In Northern Ireland, the government has said the UK vote to leave the European Union will have "very significant implications for Ireland". The Irish government had encouraged citizens to vote to “remain”; Northern Ireland voted to remain in the EU Referendum by a majority of 56% to 44%.

As for Scotland, the “remain” vote triumphing raises pertinent questions about Scotland’s own future -- with the independence movement gaining momentum and making it possible that Scotland decides that remaining in the EU is more important that its union with England.

The vote was also divided along generational lines -- with younger voters, especially students and recent graduates, voting “remain.” The older generation was more likely to vote “leave.” Britons aged 65 and over are more likely to be Eurosceptic. The results, however, will impact the future generation disproportionately.

The details of this impact remain anyone’s guess -- as the Brexit, as it has been dubbed, can mean several things. Article 50 of the Lisbon Treaty, which guides member states wishing to leave the EU, is a vague map towards the exit door. An interesting point here is that the terms of the Brexit will be decided not by British politicians or the country’s people, but by the other 27 nations of the EU. Once Article 50 is triggered, it could take the UK upto two years to actually leave the EU. After this, it will need to renegotiate its relationship with EU countries.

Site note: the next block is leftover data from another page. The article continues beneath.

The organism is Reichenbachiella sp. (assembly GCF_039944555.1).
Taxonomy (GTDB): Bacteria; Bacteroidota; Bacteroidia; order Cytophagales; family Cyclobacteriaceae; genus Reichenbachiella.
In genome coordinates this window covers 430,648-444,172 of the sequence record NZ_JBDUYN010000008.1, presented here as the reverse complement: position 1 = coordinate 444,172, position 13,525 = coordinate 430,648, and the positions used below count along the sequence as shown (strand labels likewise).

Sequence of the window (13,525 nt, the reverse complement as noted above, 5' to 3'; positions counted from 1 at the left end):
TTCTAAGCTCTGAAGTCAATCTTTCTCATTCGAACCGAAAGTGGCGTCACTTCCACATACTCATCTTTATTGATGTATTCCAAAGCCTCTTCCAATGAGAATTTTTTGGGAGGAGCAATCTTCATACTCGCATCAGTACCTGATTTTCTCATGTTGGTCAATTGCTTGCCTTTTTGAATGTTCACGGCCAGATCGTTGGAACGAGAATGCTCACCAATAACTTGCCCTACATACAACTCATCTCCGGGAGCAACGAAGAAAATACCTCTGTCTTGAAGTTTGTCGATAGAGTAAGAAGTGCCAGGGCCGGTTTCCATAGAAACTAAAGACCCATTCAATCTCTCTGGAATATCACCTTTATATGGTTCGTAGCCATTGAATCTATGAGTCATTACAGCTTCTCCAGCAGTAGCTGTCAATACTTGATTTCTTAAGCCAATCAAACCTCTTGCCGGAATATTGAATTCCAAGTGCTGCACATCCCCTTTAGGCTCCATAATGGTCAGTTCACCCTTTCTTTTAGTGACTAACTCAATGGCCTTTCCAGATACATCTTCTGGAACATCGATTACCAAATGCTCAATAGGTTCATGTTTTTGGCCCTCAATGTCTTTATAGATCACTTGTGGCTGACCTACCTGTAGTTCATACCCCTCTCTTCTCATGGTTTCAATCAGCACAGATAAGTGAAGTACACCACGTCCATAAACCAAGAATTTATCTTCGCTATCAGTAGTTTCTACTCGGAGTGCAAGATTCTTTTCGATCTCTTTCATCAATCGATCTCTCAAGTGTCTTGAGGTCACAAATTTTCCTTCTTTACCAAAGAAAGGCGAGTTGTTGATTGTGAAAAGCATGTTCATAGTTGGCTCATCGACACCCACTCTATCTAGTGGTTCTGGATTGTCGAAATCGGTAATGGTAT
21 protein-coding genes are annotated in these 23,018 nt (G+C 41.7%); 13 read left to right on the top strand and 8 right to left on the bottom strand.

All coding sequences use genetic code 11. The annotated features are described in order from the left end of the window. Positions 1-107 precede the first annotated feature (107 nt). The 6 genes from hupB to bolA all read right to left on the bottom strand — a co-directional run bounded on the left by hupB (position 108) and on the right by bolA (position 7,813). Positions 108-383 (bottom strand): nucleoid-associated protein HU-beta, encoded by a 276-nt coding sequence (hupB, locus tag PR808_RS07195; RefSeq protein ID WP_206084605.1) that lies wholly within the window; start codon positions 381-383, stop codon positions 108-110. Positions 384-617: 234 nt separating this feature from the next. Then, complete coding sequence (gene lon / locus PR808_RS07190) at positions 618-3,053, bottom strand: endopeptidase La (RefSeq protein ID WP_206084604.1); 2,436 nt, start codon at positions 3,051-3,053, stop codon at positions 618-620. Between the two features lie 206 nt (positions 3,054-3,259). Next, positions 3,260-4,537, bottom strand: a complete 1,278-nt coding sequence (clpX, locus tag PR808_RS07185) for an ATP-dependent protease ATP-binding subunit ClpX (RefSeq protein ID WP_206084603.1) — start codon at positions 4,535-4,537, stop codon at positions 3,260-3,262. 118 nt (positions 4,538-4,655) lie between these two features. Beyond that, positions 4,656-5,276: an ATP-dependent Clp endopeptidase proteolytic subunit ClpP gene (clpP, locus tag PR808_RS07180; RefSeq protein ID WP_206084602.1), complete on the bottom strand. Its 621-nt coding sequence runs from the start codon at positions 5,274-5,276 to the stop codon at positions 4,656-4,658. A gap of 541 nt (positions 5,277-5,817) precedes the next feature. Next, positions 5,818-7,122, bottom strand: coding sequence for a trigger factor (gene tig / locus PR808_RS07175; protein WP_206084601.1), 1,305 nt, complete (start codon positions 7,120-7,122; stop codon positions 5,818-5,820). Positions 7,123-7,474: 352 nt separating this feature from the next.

The EU -- which will decide the terms of the exit -- has its own challenges. For one, the Brexit may pave the way for other countries choosing to leave. Polls have shown between a quarter and third of people across Europe are now deeply hostile to the European project. For instance, a recent Dutch survey suggested 54% of the people wanted a referendum. The populist Danish People's Party, which wants renegotiation with the EU, hailed a "courageous" decision by the British. Mateo Salvini, the leader of Italy's anti-immigration Northern League, tweeted: "Hurrah for the courage of free citizens! Heart, brain and pride defeated lies, threats and blackmail. Beatrix von Storch, of Germany's Eurosceptic AfD party, praised "Independence Day for Great Britain.”

European Parliament President Martin Schulz denied Brexit would trigger a domino effect, saying that the EU was "well-prepared".

The statement of assurance was not enough. The best indication of it not being enough is the response of the global stock markets -- which fell heavily as news of Brexit broke, with the pound taking a severe hit. Billions were wiped from share values as Europe saw London's FTSE .FTSE drop 6 percent in early deals, Germany's .DAX and France's CAC 40 .FCHI slump 7.5 and 9 percent and Italian and Spanish markets plunge more than 11 percent.

According to Reuters, Britain's big banks took a $130 billion battering with Lloyds (LLOY.L) and Barclays (BARC.L) plunging as much as 30 percent. EMINI S&P 500 futures ESc1 were down 4 percent and Japan's Nikkei .N225 ended down 7.9 percent.

The British pound collapsed no less than 18 U.S. cents, easily the biggest fall in living memory, to hit its lowest since 1985. The euro in turn slid 3.2 percent to $1.1012 EUR= as investors feared for its very future.